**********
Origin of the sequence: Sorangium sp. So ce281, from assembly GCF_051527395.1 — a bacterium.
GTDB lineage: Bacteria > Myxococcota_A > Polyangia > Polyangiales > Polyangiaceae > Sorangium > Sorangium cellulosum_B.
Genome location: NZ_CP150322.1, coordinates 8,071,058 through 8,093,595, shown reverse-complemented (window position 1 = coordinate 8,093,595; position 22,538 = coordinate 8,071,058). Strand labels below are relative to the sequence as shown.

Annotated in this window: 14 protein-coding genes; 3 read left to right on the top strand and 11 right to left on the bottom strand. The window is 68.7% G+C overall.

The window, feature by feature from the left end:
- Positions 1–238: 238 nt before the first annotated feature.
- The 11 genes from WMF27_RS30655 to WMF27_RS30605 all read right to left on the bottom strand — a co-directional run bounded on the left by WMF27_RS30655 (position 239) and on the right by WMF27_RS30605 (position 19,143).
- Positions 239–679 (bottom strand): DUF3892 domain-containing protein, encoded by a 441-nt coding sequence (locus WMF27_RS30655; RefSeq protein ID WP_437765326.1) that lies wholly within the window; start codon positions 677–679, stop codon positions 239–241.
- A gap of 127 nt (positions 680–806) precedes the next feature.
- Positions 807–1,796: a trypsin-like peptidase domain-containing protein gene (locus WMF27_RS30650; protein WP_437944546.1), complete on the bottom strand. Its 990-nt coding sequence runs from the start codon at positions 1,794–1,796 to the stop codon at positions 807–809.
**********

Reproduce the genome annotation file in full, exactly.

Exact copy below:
Origin of the sequence: Sorangium sp. So ce281, from assembly GCF_051527395.1 — a bacterium.
GTDB lineage: Bacteria > Myxococcota_A > Polyangia > Polyangiales > Polyangiaceae > Sorangium > Sorangium cellulosum_B.
Genome location: NZ_CP150322.1, coordinates 8,071,058 through 8,093,595, shown reverse-complemented (window position 1 = coordinate 8,093,595; position 22,538 = coordinate 8,071,058). Strand labels below are relative to the sequence as shown.

Annotated in this window: 14 protein-coding genes; 3 read left to right on the top strand and 11 right to left on the bottom strand. The window is 68.7% G+C overall.

The window, feature by feature from the left end:
- Positions 1–238: 238 nt before the first annotated feature.
- The 11 genes from WMF27_RS30655 to WMF27_RS30605 all read right to left on the bottom strand — a co-directional run bounded on the left by WMF27_RS30655 (position 239) and on the right by WMF27_RS30605 (position 19,143).
- Positions 239–679 (bottom strand): DUF3892 domain-containing protein, encoded by a 441-nt coding sequence (locus WMF27_RS30655; RefSeq protein ID WP_437765326.1) that lies wholly within the window; start codon positions 677–679, stop codon positions 239–241.
- A gap of 127 nt (positions 680–806) precedes the next feature.
- Positions 807–1,796: a trypsin-like peptidase domain-containing protein gene (locus WMF27_RS30650; protein WP_437944546.1), complete on the bottom strand. Its 990-nt coding sequence runs from the start codon at positions 1,794–1,796 to the stop codon at positions 807–809.